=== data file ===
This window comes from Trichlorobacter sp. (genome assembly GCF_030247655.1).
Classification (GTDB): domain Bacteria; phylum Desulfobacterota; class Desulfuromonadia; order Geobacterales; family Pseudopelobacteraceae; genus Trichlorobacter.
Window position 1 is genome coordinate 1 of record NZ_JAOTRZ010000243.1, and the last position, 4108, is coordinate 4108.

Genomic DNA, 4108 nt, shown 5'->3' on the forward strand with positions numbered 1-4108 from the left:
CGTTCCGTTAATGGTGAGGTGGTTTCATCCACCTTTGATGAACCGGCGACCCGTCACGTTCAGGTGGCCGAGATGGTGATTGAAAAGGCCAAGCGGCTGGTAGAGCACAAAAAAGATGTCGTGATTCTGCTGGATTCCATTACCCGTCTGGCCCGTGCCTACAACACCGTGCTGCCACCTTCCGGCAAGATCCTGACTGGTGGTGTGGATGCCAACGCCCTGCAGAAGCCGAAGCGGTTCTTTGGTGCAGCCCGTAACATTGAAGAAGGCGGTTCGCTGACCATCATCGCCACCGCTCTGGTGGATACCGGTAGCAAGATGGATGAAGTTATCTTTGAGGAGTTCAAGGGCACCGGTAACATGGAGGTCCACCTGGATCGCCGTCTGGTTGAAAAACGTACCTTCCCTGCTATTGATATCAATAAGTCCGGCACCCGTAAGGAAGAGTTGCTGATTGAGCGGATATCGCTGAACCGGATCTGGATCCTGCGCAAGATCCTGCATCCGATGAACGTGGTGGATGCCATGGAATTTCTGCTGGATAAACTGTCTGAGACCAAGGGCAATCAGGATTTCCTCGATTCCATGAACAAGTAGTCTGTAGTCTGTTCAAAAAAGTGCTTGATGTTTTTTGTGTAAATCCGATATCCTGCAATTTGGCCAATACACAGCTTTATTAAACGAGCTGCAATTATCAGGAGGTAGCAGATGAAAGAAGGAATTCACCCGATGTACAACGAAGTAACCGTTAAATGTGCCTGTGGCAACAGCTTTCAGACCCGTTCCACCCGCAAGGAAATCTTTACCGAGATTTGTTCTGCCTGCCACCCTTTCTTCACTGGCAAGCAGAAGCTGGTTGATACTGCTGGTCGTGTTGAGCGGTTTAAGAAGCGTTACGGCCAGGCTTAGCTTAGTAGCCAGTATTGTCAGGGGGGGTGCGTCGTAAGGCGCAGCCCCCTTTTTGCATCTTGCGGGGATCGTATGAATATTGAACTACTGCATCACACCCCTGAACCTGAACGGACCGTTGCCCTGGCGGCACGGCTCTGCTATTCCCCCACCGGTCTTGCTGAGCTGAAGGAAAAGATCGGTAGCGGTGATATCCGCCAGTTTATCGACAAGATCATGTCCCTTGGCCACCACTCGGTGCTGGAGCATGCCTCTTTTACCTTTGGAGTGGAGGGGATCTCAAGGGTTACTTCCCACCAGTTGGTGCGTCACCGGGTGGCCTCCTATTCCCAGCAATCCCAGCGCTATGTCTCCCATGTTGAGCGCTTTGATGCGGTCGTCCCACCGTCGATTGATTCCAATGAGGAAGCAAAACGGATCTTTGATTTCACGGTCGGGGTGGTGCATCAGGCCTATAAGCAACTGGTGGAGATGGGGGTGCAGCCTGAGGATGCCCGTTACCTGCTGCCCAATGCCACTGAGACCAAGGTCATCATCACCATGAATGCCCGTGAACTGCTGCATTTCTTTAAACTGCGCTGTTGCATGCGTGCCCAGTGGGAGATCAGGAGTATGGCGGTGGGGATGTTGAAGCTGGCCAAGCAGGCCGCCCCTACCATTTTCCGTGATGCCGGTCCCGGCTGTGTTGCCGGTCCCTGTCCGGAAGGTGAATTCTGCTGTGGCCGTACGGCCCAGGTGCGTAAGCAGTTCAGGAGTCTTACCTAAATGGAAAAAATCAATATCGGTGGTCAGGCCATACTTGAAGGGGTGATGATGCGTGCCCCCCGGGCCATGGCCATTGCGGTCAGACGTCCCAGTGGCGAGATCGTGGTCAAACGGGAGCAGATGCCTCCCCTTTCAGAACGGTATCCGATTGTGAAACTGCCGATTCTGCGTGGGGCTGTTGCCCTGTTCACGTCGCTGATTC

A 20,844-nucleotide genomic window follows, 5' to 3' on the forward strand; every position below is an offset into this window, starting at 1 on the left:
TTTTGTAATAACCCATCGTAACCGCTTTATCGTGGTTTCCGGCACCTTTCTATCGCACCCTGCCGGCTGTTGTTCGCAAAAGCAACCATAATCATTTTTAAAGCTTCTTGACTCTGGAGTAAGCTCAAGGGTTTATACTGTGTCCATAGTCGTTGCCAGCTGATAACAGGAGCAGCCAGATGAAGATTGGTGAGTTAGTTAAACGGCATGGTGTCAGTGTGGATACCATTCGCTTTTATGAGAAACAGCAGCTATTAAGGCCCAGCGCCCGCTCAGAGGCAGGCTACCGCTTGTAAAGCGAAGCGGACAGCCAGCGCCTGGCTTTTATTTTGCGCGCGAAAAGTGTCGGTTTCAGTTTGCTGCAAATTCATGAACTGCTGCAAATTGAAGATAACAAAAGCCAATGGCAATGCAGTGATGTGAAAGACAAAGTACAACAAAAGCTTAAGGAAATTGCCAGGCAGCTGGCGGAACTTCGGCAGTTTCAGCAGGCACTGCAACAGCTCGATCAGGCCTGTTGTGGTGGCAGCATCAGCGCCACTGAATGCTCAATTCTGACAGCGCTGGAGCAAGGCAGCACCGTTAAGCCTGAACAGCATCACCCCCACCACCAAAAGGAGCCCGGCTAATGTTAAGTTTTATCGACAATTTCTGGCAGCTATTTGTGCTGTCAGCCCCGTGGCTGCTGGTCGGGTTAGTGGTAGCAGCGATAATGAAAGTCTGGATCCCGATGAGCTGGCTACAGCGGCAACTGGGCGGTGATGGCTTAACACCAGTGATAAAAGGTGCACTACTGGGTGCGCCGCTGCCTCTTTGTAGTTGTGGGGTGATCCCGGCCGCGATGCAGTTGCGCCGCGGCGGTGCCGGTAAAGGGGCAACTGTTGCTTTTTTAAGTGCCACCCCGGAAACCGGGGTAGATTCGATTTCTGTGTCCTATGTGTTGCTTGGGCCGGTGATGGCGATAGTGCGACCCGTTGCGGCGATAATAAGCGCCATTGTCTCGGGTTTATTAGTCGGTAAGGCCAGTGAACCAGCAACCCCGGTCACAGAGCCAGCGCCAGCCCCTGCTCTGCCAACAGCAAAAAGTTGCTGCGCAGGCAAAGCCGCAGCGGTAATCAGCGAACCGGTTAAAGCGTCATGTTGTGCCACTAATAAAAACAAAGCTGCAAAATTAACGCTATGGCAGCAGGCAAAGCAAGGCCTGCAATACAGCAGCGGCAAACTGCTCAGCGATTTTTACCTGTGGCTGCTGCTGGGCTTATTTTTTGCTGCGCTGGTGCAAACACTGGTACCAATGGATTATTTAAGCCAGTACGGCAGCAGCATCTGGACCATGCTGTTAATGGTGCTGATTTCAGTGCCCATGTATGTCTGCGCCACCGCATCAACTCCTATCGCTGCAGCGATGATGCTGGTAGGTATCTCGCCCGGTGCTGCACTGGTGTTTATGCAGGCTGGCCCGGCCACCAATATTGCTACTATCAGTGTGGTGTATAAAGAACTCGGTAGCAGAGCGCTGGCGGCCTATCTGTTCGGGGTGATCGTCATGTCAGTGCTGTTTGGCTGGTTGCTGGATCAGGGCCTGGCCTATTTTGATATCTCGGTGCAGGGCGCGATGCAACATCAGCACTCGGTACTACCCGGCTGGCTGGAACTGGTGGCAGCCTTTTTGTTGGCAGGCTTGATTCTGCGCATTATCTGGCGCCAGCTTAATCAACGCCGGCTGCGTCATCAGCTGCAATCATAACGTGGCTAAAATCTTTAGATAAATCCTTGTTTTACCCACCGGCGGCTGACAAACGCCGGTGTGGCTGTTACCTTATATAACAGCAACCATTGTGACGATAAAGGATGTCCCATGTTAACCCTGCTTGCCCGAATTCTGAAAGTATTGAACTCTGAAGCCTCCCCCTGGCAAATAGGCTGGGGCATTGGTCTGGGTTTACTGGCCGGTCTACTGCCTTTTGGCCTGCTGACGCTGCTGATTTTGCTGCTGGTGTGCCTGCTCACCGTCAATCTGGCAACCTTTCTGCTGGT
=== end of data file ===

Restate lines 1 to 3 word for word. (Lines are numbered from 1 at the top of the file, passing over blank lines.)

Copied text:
This window comes from Trichlorobacter sp. (genome assembly GCF_030247655.1).
Classification (GTDB): domain Bacteria; phylum Desulfobacterota; class Desulfuromonadia; order Geobacterales; family Pseudopelobacteraceae; genus Trichlorobacter.
Window position 1 is genome coordinate 1 of record NZ_JAOTRZ010000243.1, and the last position, 4108, is coordinate 4108.